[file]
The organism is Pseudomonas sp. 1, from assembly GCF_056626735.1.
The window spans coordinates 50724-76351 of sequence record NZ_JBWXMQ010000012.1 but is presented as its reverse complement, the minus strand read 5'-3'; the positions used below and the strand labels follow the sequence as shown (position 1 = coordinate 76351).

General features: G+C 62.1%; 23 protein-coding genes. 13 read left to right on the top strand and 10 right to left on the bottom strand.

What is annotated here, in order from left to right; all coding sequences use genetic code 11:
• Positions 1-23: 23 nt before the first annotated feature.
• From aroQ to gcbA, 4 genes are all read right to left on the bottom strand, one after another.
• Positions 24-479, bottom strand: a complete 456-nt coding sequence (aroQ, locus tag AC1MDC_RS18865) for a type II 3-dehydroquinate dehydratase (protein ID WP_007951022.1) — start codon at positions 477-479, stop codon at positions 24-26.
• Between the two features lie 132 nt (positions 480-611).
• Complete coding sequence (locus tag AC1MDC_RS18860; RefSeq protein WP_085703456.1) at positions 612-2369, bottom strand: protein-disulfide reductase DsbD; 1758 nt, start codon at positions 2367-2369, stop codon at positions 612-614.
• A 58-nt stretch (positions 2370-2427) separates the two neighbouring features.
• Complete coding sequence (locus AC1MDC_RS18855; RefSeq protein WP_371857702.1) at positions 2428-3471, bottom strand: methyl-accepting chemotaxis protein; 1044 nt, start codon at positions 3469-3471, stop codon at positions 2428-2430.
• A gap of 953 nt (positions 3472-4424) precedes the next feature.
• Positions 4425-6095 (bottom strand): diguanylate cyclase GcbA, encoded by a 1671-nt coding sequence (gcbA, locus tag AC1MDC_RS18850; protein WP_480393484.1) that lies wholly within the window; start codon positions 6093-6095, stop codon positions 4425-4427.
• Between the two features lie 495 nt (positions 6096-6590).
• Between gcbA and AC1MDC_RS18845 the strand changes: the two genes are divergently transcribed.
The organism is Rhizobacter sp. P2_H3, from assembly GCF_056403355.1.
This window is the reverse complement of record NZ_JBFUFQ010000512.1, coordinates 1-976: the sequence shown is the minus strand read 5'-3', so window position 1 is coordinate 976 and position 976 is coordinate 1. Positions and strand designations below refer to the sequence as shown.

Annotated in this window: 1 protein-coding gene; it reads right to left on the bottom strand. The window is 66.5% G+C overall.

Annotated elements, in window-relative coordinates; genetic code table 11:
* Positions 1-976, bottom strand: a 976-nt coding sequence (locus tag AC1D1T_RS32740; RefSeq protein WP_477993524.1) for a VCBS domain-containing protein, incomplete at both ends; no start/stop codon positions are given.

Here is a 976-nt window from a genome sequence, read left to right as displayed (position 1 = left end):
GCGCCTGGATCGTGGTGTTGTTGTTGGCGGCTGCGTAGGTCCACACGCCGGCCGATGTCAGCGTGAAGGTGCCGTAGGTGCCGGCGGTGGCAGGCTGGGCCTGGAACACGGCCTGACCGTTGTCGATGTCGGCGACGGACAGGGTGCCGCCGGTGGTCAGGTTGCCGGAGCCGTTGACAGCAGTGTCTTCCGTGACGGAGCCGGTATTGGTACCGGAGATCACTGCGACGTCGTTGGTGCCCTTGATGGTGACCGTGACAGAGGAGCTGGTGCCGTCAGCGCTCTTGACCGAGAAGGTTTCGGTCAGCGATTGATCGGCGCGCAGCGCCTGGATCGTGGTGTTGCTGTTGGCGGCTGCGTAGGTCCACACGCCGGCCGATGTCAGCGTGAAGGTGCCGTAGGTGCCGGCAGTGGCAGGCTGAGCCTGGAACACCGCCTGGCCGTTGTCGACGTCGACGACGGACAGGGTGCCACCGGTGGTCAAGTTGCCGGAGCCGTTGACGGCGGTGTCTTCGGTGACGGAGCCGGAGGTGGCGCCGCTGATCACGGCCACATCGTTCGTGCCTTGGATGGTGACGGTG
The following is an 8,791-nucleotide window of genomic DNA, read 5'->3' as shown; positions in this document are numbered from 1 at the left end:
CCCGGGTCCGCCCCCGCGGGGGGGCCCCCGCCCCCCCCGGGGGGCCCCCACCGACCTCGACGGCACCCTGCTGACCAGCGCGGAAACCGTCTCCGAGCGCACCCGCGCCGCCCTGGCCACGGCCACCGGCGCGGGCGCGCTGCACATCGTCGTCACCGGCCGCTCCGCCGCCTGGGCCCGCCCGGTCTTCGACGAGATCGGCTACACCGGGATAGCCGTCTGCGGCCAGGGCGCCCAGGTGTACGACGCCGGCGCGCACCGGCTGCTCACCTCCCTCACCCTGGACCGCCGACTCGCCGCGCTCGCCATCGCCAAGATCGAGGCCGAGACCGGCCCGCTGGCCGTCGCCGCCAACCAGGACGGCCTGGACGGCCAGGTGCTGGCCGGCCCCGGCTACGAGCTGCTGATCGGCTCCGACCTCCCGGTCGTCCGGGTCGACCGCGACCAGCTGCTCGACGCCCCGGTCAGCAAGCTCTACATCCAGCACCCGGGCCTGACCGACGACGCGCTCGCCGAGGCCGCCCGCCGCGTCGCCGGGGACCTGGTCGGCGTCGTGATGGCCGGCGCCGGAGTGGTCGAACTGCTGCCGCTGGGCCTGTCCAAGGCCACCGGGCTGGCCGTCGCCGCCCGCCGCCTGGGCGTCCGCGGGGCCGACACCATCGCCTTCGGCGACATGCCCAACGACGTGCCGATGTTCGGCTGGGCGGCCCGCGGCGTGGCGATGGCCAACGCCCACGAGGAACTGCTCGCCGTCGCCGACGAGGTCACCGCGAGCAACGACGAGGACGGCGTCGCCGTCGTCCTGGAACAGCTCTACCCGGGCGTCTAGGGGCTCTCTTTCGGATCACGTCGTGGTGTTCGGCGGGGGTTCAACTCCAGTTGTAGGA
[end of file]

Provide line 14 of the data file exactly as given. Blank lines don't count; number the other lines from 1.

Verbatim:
• Between the two features lie 495 nt (positions 6096-6590).